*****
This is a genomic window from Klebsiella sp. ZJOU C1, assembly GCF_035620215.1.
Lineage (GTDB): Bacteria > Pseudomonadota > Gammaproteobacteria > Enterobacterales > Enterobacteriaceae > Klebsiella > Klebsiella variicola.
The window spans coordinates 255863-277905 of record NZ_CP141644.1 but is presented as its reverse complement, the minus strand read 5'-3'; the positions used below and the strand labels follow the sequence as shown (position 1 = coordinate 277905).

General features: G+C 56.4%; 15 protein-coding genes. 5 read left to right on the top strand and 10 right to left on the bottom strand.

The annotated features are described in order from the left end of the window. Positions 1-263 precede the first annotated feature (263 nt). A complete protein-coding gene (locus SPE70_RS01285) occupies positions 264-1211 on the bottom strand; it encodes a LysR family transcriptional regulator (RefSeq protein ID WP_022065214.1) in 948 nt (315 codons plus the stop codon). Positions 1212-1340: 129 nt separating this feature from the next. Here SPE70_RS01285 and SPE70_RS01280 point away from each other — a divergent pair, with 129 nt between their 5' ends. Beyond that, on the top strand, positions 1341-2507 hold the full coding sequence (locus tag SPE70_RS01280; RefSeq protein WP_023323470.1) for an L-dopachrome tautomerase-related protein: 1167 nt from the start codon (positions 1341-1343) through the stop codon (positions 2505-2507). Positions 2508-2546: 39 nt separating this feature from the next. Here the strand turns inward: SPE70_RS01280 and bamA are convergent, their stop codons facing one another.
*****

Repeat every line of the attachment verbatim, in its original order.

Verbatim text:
This is a genomic window from Klebsiella sp. ZJOU C1, assembly GCF_035620215.1.
Lineage (GTDB): Bacteria > Pseudomonadota > Gammaproteobacteria > Enterobacterales > Enterobacteriaceae > Klebsiella > Klebsiella variicola.
The window spans coordinates 255863-277905 of record NZ_CP141644.1 but is presented as its reverse complement, the minus strand read 5'-3'; the positions used below and the strand labels follow the sequence as shown (position 1 = coordinate 277905).

General features: G+C 56.4%; 15 protein-coding genes. 5 read left to right on the top strand and 10 right to left on the bottom strand.

The annotated features are described in order from the left end of the window. Positions 1-263 precede the first annotated feature (263 nt). A complete protein-coding gene (locus SPE70_RS01285) occupies positions 264-1211 on the bottom strand; it encodes a LysR family transcriptional regulator (RefSeq protein ID WP_022065214.1) in 948 nt (315 codons plus the stop codon). Positions 1212-1340: 129 nt separating this feature from the next. Here SPE70_RS01285 and SPE70_RS01280 point away from each other — a divergent pair, with 129 nt between their 5' ends. Beyond that, on the top strand, positions 1341-2507 hold the full coding sequence (locus tag SPE70_RS01280; RefSeq protein WP_023323470.1) for an L-dopachrome tautomerase-related protein: 1167 nt from the start codon (positions 1341-1343) through the stop codon (positions 2505-2507). Positions 2508-2546: 39 nt separating this feature from the next. Here the strand turns inward: SPE70_RS01280 and bamA are convergent, their stop codons facing one another.